Al Pearce (1898-1961)


Al Pearce had always been a performer, but his guitar and songs had been strictly a hobby until the mid 1920s, when his real estate business suddenly failed. A KFRC executive saw Al and his brother Cal performing a vaudeville sketch at a real estate convention, and they were immediately hired. Their program on KFRC, “The Happy Go Lucky Hour,” debuted in 1929 and was an immediate hit on the Don Lee Network.

The popular program graduated from a West Coast offering to nationwide on CBS. It moved to NBC in 1933 and became “Al Pearce and His Gang,” then returned to CBS in 1939, debuting on October 11 of that year under the sponsorship of Dole Pineapple. In 1941, Camel Cigarettes sponsored the program, which remained a network staple until 1947. Throughout World War II, Al also appeared as a featured guest on Armed Forces Radio Service programs such as “Mail Call” and “Command Performance.”

Al played the recurring character “Elmer Blurt, The Low-Pressure Salesman” throughout the years on his radio program; along with a rhythmic knock on an imaginary door, it is Elmer’s voice that is heard muttering the show’s trademark opening of “Afraid you’re all listenin’ in maybe, I hope-I hope-I hope-I hope.” In 1943, Pearce played both Elmer and himself in the feature film “Here Comes Elmer,” which also starred Dale Evans (Mrs. Roy Rogers), Frank Albertson and Nat King Cole.

He later starred in several more low-budget motion pictures during the 1940s, including “Hitchhike To Happiness” (1945, co-starring Dale Evans again), “One Exciting Week” (1946) and “The Main Street Kid” (1948). In February 1952, he moved to television, hosting “The Al Pearce Show,” which began as a daytime comedy-variety show from Hollywood on CBS. The program moved to Thursday evenings at 8 p.m. as the summertime replacement for “The George Burns and Gracie Allen Show” on CBS later in the same year, originating from New York.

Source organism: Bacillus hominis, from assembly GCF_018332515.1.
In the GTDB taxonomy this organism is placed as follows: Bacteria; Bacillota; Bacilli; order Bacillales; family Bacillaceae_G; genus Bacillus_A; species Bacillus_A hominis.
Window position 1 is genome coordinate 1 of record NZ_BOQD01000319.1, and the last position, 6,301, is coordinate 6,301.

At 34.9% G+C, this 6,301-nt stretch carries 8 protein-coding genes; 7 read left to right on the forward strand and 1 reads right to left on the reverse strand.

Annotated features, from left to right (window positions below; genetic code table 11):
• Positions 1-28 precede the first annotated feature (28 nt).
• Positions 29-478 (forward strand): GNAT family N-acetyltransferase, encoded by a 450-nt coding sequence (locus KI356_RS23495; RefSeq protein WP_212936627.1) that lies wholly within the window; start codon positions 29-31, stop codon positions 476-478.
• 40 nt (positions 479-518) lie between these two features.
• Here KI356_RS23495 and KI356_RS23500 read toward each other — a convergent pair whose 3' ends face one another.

In the late 1950s, he was the spokesman for Rambler American automobiles. Al Pearce is honored on the Hollywood Walk of Fame for his work in radio with a star near 6328 Hollywood Blvd.

Albert “Al” Pearce died on June 2, 1961, at Newport Beach from complications following surgery.

On The Air!


 “Al Pearce & His Gang” on CBS, March 6, 1940 (30 minutes)

We don’t currently have any recordings of the program when it originated from San Francisco, so here’s a special episode of “Al Pearce & His Gang,” originating from Hollywood on the CBS network and heard in the Bay Area on KSFO. (KSFO was the local CBS affiliate from January 1, 1937, until December 31, 1941.) On tonight’s program, America’s favorite singing cowboy, Gene Autry, pays a visit to Al and the gang, and Elmer Blurt tries to sell insurance door-to-door.

Additional background information for this exhibit was provided by
The Internet Movie Database (IMDb) and

Voices Out Of The Fog

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All articles copyright © 1997-2006 by John F. Schneider. All rights reserved.
Reprinted with the generous permission of the author.

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